IMO, Mr. Snowden never should have tried shopping for a pardon. He never should have commented on it. He never should have commented on anything he did. I hope he has better luck and makes wiser choices under the next administration.

Comment Re:Wouldn't need subsidies (Score 1) 259

The "nuclear is expensive" claim is only true because the anti-nuclear lobby has made it that way.

This is unequivocally false. Nuclear power has been the most expensive way to generate energy since its inception. The only possibilty and the only way nuclear power in practice has been economically feasable is more or less due to the quote in the summary:

"does better in a socialist economy than in a capitalist one, because nuclear energy prefers to have the public do the cleanup, do the insurance, cover all of the losses and it only wants the profits."

Breeder reactors are a great idea, but do nothing to mitigate the insane and massive cost already incurred, and will continue to cost, indefinitely. Clean up nuclear power's current problems first, pay off the massive subsidy-debt to governments (to the people that payed for it), solve the waste problem (the current one, as it is, without invoking the largely non-existent messiah breeder reactors), and then you can once again receive massive government subsidies for energy companies to build their breeder reactors, take all the profits, with none of the respinsibility.

Or, you know, spend that money on alternative energies and actaully get what you pay for without incurring insane massive debt and the possibility of any sort of nasty waste that lingers as a dnager for a millenia.

Comment Re:Arguing over the subjective (Score 1) 523

With that kind of attitude, you'll never pass any software engineering practical exam, and thus never become legally licensed to practice software engineering in the civil, academic, corporate or industrial world. On the other hand, programmers never needed such things, will need no stinking license to practice ever, won't need tuition debt, and certainly don't need a stinking framed degree with a fake and insulting euphamism for "programmer" printed in fake caligraphy. Real software engineers are actually spoiled rich and bored programmers trying to prove something. Programmers simply program, otherwise they are not programmers, but hacks (not to be confused with 'hackers').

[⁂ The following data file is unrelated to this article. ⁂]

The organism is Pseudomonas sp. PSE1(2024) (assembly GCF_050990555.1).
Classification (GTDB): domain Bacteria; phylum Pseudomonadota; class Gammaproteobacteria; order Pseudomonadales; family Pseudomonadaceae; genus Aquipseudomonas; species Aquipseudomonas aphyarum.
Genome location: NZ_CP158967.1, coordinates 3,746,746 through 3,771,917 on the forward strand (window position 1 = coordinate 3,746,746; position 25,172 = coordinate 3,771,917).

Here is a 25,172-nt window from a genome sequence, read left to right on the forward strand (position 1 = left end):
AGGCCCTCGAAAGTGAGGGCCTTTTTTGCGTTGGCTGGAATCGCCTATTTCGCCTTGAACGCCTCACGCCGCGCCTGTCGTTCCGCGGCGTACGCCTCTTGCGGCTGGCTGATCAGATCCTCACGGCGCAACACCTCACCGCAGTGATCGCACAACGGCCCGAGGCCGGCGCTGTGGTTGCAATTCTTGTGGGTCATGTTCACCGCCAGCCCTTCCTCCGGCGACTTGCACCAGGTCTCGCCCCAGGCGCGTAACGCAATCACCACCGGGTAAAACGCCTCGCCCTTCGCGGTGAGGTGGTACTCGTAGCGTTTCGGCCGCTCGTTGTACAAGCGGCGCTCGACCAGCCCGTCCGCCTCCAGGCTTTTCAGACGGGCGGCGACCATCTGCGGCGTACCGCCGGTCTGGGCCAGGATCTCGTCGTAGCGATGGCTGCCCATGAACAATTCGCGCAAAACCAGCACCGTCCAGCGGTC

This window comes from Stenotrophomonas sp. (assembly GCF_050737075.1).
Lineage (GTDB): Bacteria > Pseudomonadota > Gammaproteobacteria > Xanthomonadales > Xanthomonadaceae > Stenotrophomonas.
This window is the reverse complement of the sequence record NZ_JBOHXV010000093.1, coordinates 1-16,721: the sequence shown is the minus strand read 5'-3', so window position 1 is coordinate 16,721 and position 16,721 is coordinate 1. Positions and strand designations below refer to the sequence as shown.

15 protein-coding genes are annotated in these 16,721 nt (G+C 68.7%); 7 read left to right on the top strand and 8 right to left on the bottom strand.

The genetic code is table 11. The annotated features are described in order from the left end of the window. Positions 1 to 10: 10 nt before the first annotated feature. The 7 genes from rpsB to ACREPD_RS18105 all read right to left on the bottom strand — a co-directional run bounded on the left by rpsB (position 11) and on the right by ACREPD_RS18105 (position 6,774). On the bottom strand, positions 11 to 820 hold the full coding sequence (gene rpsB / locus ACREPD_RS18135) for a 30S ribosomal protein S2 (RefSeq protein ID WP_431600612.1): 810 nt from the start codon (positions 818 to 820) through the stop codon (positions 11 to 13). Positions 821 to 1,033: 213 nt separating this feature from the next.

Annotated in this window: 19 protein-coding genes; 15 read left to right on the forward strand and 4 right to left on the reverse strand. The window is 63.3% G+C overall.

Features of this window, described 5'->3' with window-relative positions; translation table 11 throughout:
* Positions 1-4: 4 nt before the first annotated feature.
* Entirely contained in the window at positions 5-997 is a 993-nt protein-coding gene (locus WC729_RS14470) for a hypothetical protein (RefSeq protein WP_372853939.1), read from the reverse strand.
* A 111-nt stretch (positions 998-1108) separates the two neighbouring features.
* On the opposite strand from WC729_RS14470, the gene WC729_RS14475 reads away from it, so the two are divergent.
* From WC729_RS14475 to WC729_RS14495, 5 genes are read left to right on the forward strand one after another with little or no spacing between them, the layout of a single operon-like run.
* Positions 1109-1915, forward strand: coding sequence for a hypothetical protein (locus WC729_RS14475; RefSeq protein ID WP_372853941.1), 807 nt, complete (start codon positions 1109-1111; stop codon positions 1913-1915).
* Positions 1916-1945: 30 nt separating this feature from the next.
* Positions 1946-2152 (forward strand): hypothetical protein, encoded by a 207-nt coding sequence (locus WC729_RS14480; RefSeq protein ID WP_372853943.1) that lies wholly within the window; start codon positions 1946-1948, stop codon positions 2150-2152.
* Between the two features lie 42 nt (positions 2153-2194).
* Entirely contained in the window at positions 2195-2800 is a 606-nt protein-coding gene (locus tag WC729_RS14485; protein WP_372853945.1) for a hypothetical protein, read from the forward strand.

Comment Re:We don't know how to be nice. (Score 1) 379

In the last 15 years, we have seen the death of habeas corpus, the death of the Fourth Amendment, and the death of the Sixth Amendment (and of course the bastardization of the 2nd Amendment). Recently, there have been assaults to the 1st Amendment... and your post appears to be on the wrong side of that battle.

Comment Re:Wow, they really are stuck in the past (Score 1) 486

I don't think for long, now they have named Mr. Gates as a target, the world's richest man's (more or less) decadently well-funded security team is very likely now targeting them. I wonder how many ex-special forces work for him, and how many more will now be hired.

Comment Re:What about non-"tobacco product" vapes? (Score 1) 342

The FDA is making a mistake only in this regard. FDA seems to only care about nicotine regulation. Nicotine is pretty dangerous stuff, but the fact of the matter is it is simply not the most dangerous element of vaping. How many nicotine poisonings or deaths have there been since the industry's birth? Probably none. Yet FDA absolutely should be stepping in to hold manufacturers in line, but FDA need to see where the very real danger lies: lithium batteries. Lithium cells need understanding and care to be used safely. The one line warning that lithium cells may have, without any benefit of instruction or best practices, is clearly insufficient. It is kind of nuts what modders think they are clever doing with sub-ohm coils and 100W vapes... rest assured more children will be maimed, and apparently FDA is currently blinded to this fact because nicotine is a drug and all drugs are bad. For all the good intentions of the nanny state, it rolls right over the actual real dangers from which they should be protecting consumers.

Comment Re:Grease can be used as fuel. Why would you dump (Score 1) 189

It isn't too much of a surprise that the economics of producing biodiesel from used restaurant oil are shaky; and it also wouldn't be much of a surprise if on-site/near-site illicit dumping by individual operators looking to avoid paying for collection would be pretty common; but I am a little surprised that, if you are going to go to the trouble of collecting the stuff, it isn't economic to burn in less demanding applications.

Could be that their fuel tax has something to do with it:

With state gas taxes now up to 44.5 cents a gallon, adding in the current federal gas tax of 18.4 cents, the total per gallon gas tax in Washington is now 62.9 cents.

A free barrel of grease used for fuel now costs $18.69 in Washington State.